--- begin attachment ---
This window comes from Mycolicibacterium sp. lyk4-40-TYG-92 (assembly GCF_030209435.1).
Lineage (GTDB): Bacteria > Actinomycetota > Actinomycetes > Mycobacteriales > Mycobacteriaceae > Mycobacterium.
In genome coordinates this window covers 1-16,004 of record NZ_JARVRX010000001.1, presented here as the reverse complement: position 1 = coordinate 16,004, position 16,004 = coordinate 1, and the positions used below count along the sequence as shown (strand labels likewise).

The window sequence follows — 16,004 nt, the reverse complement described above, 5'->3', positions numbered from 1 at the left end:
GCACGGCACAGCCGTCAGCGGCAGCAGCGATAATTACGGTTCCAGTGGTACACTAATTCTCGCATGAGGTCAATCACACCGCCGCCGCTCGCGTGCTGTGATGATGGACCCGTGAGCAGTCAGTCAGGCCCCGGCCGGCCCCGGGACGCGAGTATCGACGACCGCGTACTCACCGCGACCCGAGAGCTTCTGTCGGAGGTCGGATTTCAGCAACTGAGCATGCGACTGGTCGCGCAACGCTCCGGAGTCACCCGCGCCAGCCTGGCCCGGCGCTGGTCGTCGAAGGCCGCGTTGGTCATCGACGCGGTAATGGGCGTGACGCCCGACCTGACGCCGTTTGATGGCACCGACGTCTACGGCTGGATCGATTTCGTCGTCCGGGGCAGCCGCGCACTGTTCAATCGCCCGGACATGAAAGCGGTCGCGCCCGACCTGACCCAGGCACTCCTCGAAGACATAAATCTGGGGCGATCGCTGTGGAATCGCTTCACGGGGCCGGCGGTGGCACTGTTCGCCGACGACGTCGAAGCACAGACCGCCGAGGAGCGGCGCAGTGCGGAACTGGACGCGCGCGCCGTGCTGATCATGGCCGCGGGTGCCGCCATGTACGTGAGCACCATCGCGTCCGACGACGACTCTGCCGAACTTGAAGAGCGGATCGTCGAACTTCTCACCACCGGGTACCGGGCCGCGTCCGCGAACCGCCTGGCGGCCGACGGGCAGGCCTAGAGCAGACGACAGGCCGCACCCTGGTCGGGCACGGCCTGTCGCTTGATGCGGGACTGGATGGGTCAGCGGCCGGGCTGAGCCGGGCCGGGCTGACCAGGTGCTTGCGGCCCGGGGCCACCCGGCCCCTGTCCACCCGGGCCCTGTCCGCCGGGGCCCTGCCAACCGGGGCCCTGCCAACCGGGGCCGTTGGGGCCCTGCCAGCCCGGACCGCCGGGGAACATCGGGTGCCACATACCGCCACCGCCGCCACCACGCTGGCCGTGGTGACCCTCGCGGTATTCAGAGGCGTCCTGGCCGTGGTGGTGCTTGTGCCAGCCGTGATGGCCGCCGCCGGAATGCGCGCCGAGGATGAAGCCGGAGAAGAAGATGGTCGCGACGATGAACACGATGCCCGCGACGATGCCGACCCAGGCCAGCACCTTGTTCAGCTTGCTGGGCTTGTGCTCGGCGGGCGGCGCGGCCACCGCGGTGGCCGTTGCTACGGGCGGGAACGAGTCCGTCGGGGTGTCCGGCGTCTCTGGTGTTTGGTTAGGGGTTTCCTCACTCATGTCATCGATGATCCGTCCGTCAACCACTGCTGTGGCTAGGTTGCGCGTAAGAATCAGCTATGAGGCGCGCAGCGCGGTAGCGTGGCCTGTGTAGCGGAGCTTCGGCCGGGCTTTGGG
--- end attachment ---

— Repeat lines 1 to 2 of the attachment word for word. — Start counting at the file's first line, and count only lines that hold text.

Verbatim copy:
This window comes from Mycolicibacterium sp. lyk4-40-TYG-92 (assembly GCF_030209435.1).
Lineage (GTDB): Bacteria > Actinomycetota > Actinomycetes > Mycobacteriales > Mycobacteriaceae > Mycobacterium.